Facing public anger over the slow earthquake response, organizational failures and tent shortages, the Turkish government introduced on Wednesday a series of new measures aimed at offsetting the killer earthquakes’ impact on working-class families.
According to a presidential decree posted on the Official Gazette, the government froze layoffs in Turkey’s 10 provinces that were affected by the earthquake. The government also introduced limited wage support for employers whose businesses sustained heavy or moderate damage and unemployment benefits for those who lost their jobs after the earthquakes. The measures will remain in effect until the end of the emergency rule which the government declared in the provinces after the earthquakes.
The new measures come as the government faces growing criticism over its failure to take timely action in the face of two earthquakes that hit southern Turkey and northern Syria on Feb. 6, killing more than 46,000 people. Speaking in Hatay, one of the hardest-hit provinces, Turkey’s main opposition leader Kemal Kilicdaroglu said Wednesday that there are still many people who were unable to reach tents in the disaster zone, where temperatures fall as low as 20 degrees.
"For God's sake, how can you not solve the tent problem in mighty Turkey and how come you are walking around claiming that you have solved the problem?” said Kilicdaroglu.
Speaking at a presser on Wednesday, Turkey’s Foreign Minister Mevlut Cavusoglu implicitly acknowledged the tent shortage, saying that his government’s officials were in contact with various parties to acquire more tents.
“We are in contact with several companies. We are trying to increase their [production] capacities. Until now, some 90,000 tents have arrived in our country. … As of now, the number of tents planned to be dispatched has reached 44,000,” he said.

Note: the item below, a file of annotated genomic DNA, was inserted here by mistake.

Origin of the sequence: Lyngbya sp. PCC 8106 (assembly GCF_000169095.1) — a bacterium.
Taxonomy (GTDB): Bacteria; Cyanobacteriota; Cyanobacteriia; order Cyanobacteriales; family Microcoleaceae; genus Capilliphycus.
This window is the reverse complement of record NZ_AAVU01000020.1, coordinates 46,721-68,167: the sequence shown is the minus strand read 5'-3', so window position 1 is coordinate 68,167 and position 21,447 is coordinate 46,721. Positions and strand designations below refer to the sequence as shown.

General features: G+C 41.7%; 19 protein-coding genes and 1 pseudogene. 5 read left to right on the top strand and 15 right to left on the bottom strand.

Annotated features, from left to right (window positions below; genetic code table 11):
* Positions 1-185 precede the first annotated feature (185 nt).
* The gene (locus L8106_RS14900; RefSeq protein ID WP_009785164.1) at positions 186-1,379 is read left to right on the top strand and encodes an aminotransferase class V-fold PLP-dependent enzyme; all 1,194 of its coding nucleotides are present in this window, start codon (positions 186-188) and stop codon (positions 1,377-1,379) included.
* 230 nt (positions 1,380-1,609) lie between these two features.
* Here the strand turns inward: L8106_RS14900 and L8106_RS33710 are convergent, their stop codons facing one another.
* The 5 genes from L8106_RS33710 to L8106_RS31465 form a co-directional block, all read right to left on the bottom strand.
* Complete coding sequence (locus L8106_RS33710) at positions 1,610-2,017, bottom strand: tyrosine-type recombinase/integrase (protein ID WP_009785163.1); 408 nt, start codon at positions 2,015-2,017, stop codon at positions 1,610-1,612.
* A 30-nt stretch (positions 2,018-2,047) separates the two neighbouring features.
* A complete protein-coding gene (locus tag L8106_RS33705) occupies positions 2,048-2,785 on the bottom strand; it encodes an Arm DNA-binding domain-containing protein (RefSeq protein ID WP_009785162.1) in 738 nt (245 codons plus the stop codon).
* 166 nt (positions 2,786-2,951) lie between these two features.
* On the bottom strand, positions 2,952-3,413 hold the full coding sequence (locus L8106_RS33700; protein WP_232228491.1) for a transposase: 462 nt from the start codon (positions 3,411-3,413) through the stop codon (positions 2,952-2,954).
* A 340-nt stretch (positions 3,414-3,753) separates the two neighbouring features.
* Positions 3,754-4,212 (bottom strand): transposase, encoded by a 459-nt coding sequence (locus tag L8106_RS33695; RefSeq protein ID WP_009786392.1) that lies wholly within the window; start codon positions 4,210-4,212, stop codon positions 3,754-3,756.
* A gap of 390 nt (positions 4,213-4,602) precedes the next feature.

Cavusoglu was speaking alongside European Commissioner for Neighborhood and Enlargement Oliver Varhelyi and Sweden’s Minister for Foreign Trade Johan Forssell who traveled to Ankara for talks on preparations for an international donor’s conference, scheduled for March in Brussels.
The conference, which aims to raise funds to support earthquake relief and reconstruction efforts in Turkey and Syria, will be organized by Sweden, which currently holds the rotating presidency of the European Union and seeks Ankara’s nod in its bid to join NATO along with Finland.
Describing the situation as a “once in a generation disaster,” the United Nations last week also launched a $1 billion appeal for Turkey to assist millions affected by the earthquakes.
The twin earthquakes caused colossal devastation in 10 Turkish provinces, displacing millions of families. The quake hit the country merely months before critical presidential and parliamentary elections due on June 18 and in the midst of a deepening financial crisis.